As the new executive director of the Vinyl Building Council, Kevin Koonce will oversee advocacy for the most-used plastic in building and construction on national issues that range from green rating systems to port dredging to rail freight costs.
However, he said one of his big hopes for the job is to build on grassroots momentum he noticed last year when there were calls to ban vinyl siding in North Carolina and cries to level the playing field for plastic pipes in Ohio for water infrastructure projects.
In North Carolina, Koonce said there has been talk of outlawing vinyl siding in some communities for aesthetic reasons, while in Ohio PVC pipe is locked in a competition against iron pipe.
To further complicate matters, there aren't many vinyl siding manufacturers in North Carolina or plastic pipe producers in Ohio.
Even so, Koonce said that didn't stop stakeholders in the $54.4 billion vinyl industry, which employs 350,000 people, from collaborating to support each other.
“In Ohio, the siding guys were able to help out and in North Carolina the pipe guys weighed in and contacted their local members of the state Legislature,” Koonce said in a telephone interview. “From my understanding, it's not that vinyl siding was aesthetically unpleasing but if it's not installed properly it can warp and bend. You have to hang it loosely so it expands in the heat.”
While the issues are still pending, Koonce said progress was made.
“It's the first time I think where we had a cross-pollination effort and it broadened our footprint,” he said. “It's easier to ban vinyl siding when no one speaks up for vinyl siding but it helps when you have local folks whose jobs are related to the vinyl industry writing and calling and saying, ‘Look it's not the product itself. It's the installation and I need you to take that into account.'”
While new challenges can pop up anywhere, Koonce said he has a lot of perennial issues on his plate, too.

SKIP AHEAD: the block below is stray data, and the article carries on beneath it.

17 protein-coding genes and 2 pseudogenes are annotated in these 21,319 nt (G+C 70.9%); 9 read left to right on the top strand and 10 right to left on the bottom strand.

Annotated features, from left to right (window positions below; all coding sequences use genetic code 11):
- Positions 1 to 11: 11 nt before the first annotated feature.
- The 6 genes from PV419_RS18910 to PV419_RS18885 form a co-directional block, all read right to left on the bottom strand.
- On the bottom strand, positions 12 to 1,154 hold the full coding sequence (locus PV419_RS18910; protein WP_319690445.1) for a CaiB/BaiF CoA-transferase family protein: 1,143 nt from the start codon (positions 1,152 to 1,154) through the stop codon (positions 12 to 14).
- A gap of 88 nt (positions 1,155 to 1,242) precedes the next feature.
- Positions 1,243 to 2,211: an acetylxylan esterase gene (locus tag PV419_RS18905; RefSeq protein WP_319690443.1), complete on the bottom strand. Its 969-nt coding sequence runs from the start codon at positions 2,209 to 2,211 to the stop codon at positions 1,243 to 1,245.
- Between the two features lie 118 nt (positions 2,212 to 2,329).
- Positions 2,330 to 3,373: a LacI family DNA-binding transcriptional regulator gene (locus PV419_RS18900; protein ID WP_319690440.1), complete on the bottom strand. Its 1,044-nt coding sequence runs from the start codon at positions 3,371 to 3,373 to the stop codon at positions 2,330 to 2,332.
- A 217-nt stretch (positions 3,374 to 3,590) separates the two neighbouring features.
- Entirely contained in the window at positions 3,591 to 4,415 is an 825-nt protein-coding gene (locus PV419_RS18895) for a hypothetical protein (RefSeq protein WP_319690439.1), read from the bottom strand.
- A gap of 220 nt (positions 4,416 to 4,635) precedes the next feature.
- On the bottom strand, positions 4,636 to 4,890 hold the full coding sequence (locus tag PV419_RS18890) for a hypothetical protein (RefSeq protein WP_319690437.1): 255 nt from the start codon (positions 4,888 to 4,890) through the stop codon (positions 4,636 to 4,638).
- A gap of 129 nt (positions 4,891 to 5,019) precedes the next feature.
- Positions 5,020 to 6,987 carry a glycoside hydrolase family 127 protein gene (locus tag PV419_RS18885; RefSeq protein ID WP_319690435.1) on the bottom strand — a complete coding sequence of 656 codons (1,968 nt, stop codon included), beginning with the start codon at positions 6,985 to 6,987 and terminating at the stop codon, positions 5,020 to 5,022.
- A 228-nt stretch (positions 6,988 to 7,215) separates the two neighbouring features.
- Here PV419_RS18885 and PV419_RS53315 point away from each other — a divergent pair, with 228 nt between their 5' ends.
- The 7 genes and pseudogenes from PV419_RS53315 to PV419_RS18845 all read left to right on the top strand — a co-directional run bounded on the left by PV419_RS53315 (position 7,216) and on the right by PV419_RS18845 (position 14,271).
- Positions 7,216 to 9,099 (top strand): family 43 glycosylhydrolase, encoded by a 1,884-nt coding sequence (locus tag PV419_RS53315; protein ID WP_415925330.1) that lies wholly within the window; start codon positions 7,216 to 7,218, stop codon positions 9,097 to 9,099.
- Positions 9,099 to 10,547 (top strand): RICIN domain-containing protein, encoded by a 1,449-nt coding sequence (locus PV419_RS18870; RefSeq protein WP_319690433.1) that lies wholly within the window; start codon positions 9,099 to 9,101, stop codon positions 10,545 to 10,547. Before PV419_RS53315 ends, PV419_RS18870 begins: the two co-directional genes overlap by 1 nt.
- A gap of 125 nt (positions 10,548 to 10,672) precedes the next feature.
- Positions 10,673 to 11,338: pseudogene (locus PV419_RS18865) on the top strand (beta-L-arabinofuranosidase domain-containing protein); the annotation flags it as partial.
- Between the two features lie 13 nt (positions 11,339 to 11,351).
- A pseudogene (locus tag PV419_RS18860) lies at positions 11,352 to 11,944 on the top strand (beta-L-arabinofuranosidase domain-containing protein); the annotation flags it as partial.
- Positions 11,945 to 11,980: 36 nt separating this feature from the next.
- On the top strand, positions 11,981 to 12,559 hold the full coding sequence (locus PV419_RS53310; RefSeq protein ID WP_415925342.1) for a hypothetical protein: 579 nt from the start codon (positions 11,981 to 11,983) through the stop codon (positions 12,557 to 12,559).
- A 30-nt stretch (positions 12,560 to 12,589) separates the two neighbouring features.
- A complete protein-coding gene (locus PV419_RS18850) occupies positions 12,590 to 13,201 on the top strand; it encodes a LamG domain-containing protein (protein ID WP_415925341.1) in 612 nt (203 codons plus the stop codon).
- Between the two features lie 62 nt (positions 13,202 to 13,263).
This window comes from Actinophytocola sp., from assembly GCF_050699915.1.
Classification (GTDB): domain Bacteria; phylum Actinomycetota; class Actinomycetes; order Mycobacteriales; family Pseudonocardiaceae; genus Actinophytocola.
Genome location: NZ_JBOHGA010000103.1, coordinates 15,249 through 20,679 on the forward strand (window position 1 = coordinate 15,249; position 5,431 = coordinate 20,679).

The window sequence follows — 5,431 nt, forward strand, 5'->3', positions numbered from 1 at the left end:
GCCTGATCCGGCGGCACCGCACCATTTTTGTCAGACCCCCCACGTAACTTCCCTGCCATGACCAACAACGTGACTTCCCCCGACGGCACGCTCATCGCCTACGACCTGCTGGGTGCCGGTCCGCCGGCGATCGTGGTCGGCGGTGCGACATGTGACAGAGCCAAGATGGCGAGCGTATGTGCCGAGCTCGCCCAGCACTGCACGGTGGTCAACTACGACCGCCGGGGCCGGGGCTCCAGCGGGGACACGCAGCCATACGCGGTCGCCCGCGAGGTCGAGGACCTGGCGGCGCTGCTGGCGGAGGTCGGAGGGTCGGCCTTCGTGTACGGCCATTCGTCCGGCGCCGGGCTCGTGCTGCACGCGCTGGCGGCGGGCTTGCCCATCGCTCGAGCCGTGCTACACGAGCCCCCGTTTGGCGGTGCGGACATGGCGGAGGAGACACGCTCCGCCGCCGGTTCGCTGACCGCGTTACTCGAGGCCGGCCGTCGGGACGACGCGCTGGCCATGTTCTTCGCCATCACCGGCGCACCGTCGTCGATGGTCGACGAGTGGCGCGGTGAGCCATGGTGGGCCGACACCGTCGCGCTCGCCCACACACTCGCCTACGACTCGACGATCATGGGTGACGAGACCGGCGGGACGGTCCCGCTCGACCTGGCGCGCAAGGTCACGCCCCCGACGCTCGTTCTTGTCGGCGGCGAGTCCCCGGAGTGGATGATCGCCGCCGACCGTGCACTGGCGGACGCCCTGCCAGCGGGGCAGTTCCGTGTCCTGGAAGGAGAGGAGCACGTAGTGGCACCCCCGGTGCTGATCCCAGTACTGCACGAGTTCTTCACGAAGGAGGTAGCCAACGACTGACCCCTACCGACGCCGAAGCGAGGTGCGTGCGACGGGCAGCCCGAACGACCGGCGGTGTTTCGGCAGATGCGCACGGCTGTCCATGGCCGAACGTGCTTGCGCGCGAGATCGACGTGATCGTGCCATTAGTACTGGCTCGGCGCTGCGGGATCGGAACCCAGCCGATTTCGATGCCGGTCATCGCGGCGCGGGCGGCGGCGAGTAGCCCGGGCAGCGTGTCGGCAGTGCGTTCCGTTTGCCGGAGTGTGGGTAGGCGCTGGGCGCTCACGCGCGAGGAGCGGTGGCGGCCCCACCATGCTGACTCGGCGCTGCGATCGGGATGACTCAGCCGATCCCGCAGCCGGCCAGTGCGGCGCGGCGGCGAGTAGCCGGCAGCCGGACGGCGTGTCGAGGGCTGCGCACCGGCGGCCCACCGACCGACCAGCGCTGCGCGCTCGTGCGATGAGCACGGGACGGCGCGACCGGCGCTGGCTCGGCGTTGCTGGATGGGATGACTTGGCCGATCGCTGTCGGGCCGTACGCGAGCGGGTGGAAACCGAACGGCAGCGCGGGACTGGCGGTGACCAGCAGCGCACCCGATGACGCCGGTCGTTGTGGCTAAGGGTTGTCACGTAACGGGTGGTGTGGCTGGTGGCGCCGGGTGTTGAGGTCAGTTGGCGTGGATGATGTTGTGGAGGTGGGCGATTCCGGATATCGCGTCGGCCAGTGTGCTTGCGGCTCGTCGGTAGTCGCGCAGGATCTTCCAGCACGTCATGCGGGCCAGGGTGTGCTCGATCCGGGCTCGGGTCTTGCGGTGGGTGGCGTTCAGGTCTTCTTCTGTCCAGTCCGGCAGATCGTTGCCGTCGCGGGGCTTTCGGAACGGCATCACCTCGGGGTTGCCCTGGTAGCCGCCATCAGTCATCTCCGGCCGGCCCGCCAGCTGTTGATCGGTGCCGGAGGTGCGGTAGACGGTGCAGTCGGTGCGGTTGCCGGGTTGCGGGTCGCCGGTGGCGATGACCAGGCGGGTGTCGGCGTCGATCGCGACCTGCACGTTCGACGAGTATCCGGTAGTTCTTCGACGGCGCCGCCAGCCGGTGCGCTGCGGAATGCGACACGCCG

“One is making sure vinyl products are not put on any de-select lists or red lists by people with an agenda and bringing forth the positive message that vinyl is your product for life,” he said.
Koonce pointed to disagreements with the U.S. Green Building Council, which administers the Leadership in Energy and Environmental Design (LEED) certification program, about how different building materials are treated.
“More recently we have an agreement to try to work together and see if we can adjust the latest LEED program or maybe we need to start over,” he said. “I don't want to speak ill of the USGBC but there are concerns that some folks would like to de-select not just vinyl but other products that contain chemicals that are very important to our way of life and our quality of life and quite frankly don't have a ready substitute.”
Great strides have been made in the process of making PVC with dioxin levels reduced to 7 grams per year and more recycling initiatives are on the way to handle vinyl at the end of its life as a building product.
“That 7 grams is coming from 18 plants so that's less than half a gram per plant,” Koonce added.
He said vinyl has a good life cycle story to tell and it's getting better.
Koonce said he and the VBC also are concerned about the need to dredge port harbors to handle the bigger ships that will be moving plastic and other products between the eastern and western hemispheres via an expanded Panama Canal. And, the VBC would like federal officials to look at decades-old railroad regulations put in place before that industry consolidated from 17 players to about four.
“The problem is now the way the system is set up it's almost price fixing by the railroads,” Koonce said. “For our guys, getting the raw materials we need to produce the resin is expensive and the railroad operators have a bit of a monopoly. That's why we say it's a captive rate problem. It's felt by the resin producers most acutely but it affects the whole supply chain because the cost is passed along and ultimately to the consumer.”
Koonce is optimistic about a good outcome.
“If there's anything Congress says it can agree in this year it's trade and it's transportation,” he said. “You need infrastructure no matter where you come down on the issues.”
Koonce is the second executive director of the VBC, which was launched in 2013. The first director, Kate Offringa, has a new position with the Vinyl Siding Institute.
Before the VBC, Koonce was vice president of government affairs for the Council of the North American Insulation Manufacturers Association. He also was vice president of the American International Automobile Dealers Association and he was legislative director and counsel to former U.S. Sen. Judd Gregg (R-NH).